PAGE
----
This Hidden iPhone Feature Could Help You Relax or Focus

Don't buy a white noise machine. Use your iPhone instead.

Zachary McAuliffe Staff writer
Zach began writing for CNET in November, 2021 after writing for a broadcast news station in his hometown, Cincinnati, for five years. You can usually find him reading and drinking coffee or watching a TV series with his wife and their dog.
Expertise Web hosting | Operating systems | Applications | Software Credentials
  • Apple software beta tester, "Helps make our computers and phones work!" - Zach's grandparents
Zachary McAuliffe
3 min read
iPhone 15 Pro Max

Block out your surroundings with your iPhone's Background Sounds feature.

Viva Tung/Celso Bulgatti/Getty Images

When Apple released iOS 17.5 in May, the tech giant introduced a handful of new features to your iPhone, like alerting you to unkown third-party trackers and a fun new word game called Quartiles. However, iOS 15, which was released in 2021, brought a hidden feature to your iPhone that could help you focus or unwind, called Background Sounds.

This feature offers six different ambient noises that play on a loop: rain, stream and ocean, as well as bright, balanced and dark noise, which are different pitches of white noise. You can play these by themselves or under any podcast, music or video streaming app. So instead of buying a new white noise machine, save yourself some money and just use your iPhone.

CNET Tips_Tech

Read moreWhite Noise vs. Brown Noise: Which One Is Best for Sleep?

Listening to natural sounds can lower stress, relieve perceived pain and foster a more positive disposition, according to research from the Proceedings of the National Academy of Sciences. White noise could help adults learn new words, and it could improve learning in environments full of distractions, according to different studies. Natural sounds and white noise can also help lull listeners to sleep.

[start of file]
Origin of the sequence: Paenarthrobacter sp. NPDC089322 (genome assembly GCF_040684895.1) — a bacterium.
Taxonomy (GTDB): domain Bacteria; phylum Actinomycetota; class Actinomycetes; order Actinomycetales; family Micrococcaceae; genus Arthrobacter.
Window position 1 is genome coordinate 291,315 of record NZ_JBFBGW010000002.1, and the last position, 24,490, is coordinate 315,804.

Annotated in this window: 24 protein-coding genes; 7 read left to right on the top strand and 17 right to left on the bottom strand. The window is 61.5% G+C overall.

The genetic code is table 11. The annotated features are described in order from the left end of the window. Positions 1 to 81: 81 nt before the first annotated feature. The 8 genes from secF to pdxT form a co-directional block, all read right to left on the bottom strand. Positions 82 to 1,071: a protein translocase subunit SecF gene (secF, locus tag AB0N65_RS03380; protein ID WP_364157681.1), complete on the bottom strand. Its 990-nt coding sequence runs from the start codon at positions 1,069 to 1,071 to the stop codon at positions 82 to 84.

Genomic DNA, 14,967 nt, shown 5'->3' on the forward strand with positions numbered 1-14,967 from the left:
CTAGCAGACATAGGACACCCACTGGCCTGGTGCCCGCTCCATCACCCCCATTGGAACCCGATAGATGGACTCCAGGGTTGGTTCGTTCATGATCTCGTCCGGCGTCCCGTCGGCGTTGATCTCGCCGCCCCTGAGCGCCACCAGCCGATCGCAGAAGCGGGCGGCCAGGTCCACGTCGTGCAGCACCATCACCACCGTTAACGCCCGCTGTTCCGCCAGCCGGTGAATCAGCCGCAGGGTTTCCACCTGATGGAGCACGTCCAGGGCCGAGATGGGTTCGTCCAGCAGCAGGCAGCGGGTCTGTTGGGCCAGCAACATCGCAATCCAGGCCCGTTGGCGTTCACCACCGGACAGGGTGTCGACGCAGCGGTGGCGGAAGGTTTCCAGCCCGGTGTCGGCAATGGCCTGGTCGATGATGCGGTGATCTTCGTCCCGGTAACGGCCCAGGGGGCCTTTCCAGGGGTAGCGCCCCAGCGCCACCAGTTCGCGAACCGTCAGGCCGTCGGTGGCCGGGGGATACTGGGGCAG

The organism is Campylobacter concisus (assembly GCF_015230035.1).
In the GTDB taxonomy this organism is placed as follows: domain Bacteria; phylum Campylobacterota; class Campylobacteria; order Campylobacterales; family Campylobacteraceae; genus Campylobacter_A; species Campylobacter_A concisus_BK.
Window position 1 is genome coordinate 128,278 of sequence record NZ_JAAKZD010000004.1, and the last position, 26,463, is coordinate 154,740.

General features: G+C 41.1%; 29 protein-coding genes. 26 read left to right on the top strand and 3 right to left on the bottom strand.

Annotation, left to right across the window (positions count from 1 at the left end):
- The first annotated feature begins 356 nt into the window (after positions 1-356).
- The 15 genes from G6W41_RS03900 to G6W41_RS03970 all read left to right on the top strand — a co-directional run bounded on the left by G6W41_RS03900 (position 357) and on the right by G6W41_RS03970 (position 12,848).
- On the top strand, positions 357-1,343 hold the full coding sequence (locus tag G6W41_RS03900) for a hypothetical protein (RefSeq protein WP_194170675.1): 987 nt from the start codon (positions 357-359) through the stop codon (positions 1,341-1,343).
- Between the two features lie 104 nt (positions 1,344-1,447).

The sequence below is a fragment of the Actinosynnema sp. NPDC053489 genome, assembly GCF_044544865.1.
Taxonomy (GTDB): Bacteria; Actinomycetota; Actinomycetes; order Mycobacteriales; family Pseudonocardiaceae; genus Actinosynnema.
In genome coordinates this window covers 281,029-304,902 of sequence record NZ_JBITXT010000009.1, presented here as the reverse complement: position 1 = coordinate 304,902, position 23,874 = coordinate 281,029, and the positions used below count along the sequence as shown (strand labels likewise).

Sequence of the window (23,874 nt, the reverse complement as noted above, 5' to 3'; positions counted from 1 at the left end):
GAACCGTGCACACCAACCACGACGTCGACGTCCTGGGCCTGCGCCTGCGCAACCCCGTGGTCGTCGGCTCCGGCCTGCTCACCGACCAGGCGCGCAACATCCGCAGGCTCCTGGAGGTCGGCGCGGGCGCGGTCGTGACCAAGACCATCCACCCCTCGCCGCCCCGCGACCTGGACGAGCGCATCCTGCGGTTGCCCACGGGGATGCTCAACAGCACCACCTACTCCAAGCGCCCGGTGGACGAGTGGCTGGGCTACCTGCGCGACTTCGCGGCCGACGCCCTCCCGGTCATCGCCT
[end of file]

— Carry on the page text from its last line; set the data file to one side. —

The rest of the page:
Here's how to enable Background Sounds on your iPhone.

Set up Background Sounds

1. Tap Settings.
2. Swipe down and tap Accessibility.
3. Swipe down again and tap Audio & Visual.
4. Tap Background Sounds.
5. Tap the toggle next to Background Sounds near the top of the menu to enable the feature. 
6. Tap Sound to listen to the different noise options. If you're using the feature for the first time, the sounds have to download, so it might take a second. 

You can also tap the toggle next to Use When Media Is Playing toallow Background Sounds to keep playing while you're watching a video or listening to music. And tapping the toggle next to Stop Sounds When Locked ensures Background Sounds will turn off when your device locks. If you don't have this enabled, the sounds will continue to play when your device locks.

Background Sounds using Control Center

Background Sounds menu in Control Center

I'm partial to Ocean, but Rain and Stream are pleasant, too.

Screenshot by Zach McAuliffe/CNET

Instead of searching through Settings each time you want to turn Background Sounds on, here's how you can set up a toggle in the Control Center to turn the feature on. 

1. Tap Settings.
2. Scroll down and tap Control Center.
3. Scroll down to Hearing, and tap the green plus (+) sign to add it to your Control Center
4. Open your Control Center.
5. Tap the ear icon.
6. Tap the ear icon next to Background Sounds to turn the feature on. You can also tap Background Sounds to open a menu to choose a different background sound as well as the sound's volume.

Background Sounds using Accessibility shortcuts

You can also set up and accessibility shortcut to turn Background Sounds on or off from your home screen or within an app. Here's how to set it up.

1. Tap Settings.
2. Tap Accessibility.
3. Tap Accessibility Shortcut near the bottom of the page.
4. Tap Background Sounds.

Now, when you press your side button three times Background Sounds will turn on. Tap the button three times again to turn it back off.

For more on iOS 17, here's what was included in iOS 17.5 and our iOS 17 cheat sheet. You can also check out what we want to see in iOS 18 at WWDC 2024.

Watch this: Apple's AI at WWDC Will Take a Different Twist